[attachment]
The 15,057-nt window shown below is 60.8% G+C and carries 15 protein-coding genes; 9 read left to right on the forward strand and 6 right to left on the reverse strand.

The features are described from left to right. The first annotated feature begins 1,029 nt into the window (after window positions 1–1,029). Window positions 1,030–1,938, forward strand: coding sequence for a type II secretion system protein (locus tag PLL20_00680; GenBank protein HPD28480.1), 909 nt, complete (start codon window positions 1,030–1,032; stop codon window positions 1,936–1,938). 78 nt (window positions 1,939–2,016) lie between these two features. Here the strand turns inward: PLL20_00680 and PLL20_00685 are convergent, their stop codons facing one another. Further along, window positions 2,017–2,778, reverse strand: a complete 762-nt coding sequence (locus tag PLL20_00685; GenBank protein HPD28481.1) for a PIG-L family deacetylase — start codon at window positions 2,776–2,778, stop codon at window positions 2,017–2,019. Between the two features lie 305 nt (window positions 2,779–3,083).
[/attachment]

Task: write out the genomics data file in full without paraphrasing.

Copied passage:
The 15,057-nt window shown below is 60.8% G+C and carries 15 protein-coding genes; 9 read left to right on the forward strand and 6 right to left on the reverse strand.

The features are described from left to right. The first annotated feature begins 1,029 nt into the window (after window positions 1–1,029). Window positions 1,030–1,938, forward strand: coding sequence for a type II secretion system protein (locus tag PLL20_00680; GenBank protein HPD28480.1), 909 nt, complete (start codon window positions 1,030–1,032; stop codon window positions 1,936–1,938). 78 nt (window positions 1,939–2,016) lie between these two features. Here the strand turns inward: PLL20_00680 and PLL20_00685 are convergent, their stop codons facing one another. Further along, window positions 2,017–2,778, reverse strand: a complete 762-nt coding sequence (locus tag PLL20_00685; GenBank protein HPD28481.1) for a PIG-L family deacetylase — start codon at window positions 2,776–2,778, stop codon at window positions 2,017–2,019. Between the two features lie 305 nt (window positions 2,779–3,083).